“I’m loving it at the moment,” says Hansjörg Randl, sharing the philosophy that has always stayed with him: “Always take things with joy, even if the training is difficult and you’ve reached your limits.” The eventful life Randle chose. He is considered one of Tyrol’s most versatile and successful amateur athletes.
Whether it’s running, climbing or cycling – Randle is comfortable in many disciplines. In addition to countless state and national championship titles, he won the Dolomitenmann in team and individual competitions in 1990. At that time he was still an unknown amateur athlete. In an interview with ORF Tirol, he recalls this achievement: “He came, he saw and he won, as people told me at the time.”
He still looks back on this experience very fondly. “It’s also the one trophy my wife and I have ever looked for a sweet spot in the living room for,” says Randle. He will have countless trophies from Italy and other countries to show for it. But he practically put all these matters aside.
He’s not retired yet by any means
Hansjörg Randl was never a professional athlete. His day job was as a community worker. He also found or still devotes a lot of time to his sports. At 67 years old, a retiree is by no means retired. Extended bike rides and hill crossings are still included in the weekly programme.
“Especially when you are 67 years old, you have to make sure you maintain your flexibility and I just try to maintain it for as long as possible,” he is convinced of his sporting activity. “Because if it doesn’t work anymore, I’ll leave it alone,” Randle says. As soon as he notices at the top or on a ridge that he can’t do it anymore, he wants to stop. “If it’s no longer flawless and I’m not sure, I’ll turn around and stop.”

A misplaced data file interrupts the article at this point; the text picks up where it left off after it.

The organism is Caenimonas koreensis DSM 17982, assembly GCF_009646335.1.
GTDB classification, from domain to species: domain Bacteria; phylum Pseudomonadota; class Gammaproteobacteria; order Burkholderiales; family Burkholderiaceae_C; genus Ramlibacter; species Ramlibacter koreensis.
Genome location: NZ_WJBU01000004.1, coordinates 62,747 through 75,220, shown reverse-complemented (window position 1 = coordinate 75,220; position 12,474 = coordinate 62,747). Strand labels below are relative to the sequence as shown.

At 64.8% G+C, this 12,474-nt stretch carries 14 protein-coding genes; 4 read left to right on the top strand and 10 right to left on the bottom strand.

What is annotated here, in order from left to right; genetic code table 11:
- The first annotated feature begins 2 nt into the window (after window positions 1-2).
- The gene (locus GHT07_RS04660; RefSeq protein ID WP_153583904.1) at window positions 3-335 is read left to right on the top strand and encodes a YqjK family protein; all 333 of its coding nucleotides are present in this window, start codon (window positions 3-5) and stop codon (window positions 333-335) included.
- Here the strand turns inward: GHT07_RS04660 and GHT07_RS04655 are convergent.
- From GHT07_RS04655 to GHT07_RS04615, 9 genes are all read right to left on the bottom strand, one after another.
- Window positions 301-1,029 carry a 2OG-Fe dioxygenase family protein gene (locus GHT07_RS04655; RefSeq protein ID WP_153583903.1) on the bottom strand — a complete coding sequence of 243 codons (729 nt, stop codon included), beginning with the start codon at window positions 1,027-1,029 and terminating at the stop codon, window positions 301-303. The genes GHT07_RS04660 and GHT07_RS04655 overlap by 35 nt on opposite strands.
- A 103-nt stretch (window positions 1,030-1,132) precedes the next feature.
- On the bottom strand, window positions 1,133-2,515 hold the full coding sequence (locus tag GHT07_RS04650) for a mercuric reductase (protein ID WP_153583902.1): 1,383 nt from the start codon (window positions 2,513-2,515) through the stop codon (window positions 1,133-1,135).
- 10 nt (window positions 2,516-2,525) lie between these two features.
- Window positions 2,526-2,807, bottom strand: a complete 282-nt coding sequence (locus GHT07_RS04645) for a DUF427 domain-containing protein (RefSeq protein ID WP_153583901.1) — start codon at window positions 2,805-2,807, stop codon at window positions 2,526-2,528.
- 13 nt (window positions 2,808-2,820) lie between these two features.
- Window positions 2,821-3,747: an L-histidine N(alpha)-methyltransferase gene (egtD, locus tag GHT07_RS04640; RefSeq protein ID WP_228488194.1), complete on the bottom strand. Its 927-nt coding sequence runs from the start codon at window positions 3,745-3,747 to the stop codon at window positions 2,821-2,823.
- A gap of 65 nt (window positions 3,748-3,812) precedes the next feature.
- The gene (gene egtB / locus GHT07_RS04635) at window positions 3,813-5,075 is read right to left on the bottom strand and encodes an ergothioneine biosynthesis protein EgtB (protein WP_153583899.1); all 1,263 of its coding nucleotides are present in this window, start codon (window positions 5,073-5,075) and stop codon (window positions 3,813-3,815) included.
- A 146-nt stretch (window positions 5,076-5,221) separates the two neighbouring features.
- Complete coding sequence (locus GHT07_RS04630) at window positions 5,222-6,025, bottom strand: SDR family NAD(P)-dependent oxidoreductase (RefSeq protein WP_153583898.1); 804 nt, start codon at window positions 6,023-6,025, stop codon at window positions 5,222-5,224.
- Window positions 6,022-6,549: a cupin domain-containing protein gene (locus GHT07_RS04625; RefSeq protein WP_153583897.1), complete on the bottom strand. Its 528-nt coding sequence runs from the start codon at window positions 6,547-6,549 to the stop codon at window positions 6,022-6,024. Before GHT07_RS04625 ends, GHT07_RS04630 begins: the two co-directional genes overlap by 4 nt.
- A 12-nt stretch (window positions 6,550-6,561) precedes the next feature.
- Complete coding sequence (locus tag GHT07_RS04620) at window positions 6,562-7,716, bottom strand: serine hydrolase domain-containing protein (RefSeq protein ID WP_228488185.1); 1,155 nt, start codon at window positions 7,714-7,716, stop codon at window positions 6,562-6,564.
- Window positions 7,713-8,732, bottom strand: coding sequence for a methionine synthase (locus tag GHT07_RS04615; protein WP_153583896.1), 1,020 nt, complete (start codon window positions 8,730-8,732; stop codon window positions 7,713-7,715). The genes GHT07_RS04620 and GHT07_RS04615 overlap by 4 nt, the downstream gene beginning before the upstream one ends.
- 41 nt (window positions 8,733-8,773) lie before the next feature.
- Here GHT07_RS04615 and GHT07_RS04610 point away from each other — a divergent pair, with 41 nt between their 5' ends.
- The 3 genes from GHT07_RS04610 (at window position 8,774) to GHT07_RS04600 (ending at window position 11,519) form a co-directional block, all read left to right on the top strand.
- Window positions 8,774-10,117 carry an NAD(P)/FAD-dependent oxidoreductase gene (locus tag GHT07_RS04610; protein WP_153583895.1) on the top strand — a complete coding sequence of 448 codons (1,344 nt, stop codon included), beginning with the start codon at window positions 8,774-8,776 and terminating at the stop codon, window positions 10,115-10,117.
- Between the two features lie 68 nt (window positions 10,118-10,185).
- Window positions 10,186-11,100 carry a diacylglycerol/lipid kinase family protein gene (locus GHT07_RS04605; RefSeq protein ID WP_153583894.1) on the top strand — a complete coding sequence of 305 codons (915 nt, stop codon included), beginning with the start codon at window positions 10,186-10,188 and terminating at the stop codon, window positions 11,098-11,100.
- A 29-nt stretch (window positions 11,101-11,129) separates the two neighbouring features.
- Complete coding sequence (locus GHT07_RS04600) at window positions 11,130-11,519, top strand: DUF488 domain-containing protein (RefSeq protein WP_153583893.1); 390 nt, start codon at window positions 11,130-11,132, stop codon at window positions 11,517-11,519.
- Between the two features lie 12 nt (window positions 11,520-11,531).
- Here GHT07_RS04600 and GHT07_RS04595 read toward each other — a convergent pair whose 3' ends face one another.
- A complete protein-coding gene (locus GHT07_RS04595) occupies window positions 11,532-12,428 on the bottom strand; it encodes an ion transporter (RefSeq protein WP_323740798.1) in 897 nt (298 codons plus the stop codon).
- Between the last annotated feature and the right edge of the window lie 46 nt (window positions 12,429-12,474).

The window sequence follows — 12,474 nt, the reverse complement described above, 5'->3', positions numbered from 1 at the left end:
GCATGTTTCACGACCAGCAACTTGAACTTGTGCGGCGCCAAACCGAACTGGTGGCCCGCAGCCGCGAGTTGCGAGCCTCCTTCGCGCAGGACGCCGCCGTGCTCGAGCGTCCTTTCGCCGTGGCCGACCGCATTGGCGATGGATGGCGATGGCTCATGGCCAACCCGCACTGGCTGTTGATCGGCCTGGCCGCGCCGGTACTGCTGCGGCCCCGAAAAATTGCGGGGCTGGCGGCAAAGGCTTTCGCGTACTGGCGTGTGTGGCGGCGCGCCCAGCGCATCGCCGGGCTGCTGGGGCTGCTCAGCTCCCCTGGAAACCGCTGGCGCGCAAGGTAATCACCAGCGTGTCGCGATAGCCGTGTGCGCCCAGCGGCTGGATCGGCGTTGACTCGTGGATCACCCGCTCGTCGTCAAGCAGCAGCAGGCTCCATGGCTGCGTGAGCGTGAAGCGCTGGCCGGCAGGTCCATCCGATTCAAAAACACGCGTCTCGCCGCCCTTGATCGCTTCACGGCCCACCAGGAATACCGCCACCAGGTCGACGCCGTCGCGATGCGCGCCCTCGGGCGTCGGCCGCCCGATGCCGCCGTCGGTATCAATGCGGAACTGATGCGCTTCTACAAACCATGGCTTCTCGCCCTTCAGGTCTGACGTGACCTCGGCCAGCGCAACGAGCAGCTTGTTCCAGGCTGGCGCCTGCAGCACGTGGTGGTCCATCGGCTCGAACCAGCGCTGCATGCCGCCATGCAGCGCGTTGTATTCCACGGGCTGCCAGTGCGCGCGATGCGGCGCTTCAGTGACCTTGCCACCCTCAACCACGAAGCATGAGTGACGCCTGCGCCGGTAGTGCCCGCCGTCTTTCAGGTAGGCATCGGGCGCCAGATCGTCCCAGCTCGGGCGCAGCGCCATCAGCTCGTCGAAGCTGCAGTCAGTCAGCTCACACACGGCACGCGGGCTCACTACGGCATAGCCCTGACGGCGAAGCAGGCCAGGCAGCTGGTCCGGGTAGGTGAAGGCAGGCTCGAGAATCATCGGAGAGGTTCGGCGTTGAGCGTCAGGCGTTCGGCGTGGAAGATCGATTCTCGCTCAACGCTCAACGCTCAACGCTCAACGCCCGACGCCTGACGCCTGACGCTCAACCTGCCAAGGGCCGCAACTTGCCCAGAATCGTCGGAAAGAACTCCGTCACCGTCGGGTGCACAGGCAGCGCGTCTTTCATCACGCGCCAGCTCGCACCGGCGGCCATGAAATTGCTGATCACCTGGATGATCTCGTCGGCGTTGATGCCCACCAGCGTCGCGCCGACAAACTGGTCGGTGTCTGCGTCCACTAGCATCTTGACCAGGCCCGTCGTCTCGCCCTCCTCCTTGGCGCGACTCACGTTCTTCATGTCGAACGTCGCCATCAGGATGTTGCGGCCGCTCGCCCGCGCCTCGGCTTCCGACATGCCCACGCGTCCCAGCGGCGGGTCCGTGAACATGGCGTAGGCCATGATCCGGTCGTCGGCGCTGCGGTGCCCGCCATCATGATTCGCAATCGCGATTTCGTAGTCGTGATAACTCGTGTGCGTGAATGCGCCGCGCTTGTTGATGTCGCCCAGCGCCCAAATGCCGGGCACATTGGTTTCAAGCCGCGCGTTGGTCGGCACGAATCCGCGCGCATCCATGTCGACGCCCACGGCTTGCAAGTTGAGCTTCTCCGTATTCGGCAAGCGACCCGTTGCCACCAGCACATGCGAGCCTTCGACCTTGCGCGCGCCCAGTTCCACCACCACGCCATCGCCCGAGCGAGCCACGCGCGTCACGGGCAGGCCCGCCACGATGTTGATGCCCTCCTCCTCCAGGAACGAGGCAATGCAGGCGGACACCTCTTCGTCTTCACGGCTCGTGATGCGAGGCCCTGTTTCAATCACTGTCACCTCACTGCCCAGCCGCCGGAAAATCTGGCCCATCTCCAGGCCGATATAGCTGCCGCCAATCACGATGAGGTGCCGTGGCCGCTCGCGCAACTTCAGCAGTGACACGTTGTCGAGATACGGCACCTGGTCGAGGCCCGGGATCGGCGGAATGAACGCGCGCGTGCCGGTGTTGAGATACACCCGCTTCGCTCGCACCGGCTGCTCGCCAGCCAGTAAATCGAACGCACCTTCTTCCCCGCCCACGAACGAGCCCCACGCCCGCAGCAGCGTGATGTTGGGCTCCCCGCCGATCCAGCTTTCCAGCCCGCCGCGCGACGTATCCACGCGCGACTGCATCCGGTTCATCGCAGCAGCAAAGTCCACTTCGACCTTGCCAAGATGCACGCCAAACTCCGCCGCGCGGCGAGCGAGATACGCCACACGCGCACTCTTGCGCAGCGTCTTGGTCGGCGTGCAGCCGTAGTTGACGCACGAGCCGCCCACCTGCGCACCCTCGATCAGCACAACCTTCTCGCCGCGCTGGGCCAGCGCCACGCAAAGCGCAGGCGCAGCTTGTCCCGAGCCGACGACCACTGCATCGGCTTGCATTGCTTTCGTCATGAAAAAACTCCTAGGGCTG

The book tells many experiences
The multi-talented endurance athlete recently wrote his first book with his wife Lizzie. It’s about beautiful moments, but also sad and dangerous on the mountain. Hansjörg said Lizzy wrote it: “You get to know each other and talk about what you’ve been through, and naturally, when you were writing, you went into more detail,” Lizzy says of creating the book.
Of course there were discussions too. “I said, ‘Go to the point,’” she laughed. “He said, ‘It’s crazy because I tell something in seven pages, and then when I read it, at the end there’s only three pages left.’” Still, everything that belonged to him was included.
“The book can be thick, and there are many stories to tell,” adds Hansjörg. But then his wife said that was enough, otherwise it would be endless.
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Bacon serves as a pre-marathon pick-me-up
Although he was never a professional athlete, he had some notable successes. He set many records that remained unmatched for decades. These include those in Karwendelllauf or Dolomitenmann. But he is not thinking about resigning at the moment. “I still enjoy practicing my sport with other people, teaching them something, and if they have any questions, they can come,” says Hansjörg after the climbing tour.
His creed has always been: “Clean the sport.” Before the marathon, he would sometimes drink a beer or two or eat a piece of bacon. “Some people will say, ‘He has a bird,’ but I think his body notices what it needs.” His body notices that it still needs plenty of exercise. In difficult rounds he continues to perform at a high level.
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“Of course I’m afraid for him, but this is his life,” Lizzie answers when asked how she is with her best athlete in her old age. She shows no interest in her husband. “What’s the point if he’s 70 or 80 years old and thinks to himself: ‘I wish I had done that?'” She doesn’t want to put any obstacles in the way of his future tours. There is no doubt that Hansjörg Randl, the unique “jack-of-all-trades” Of his kind, he’ll be off on a few more adventures.
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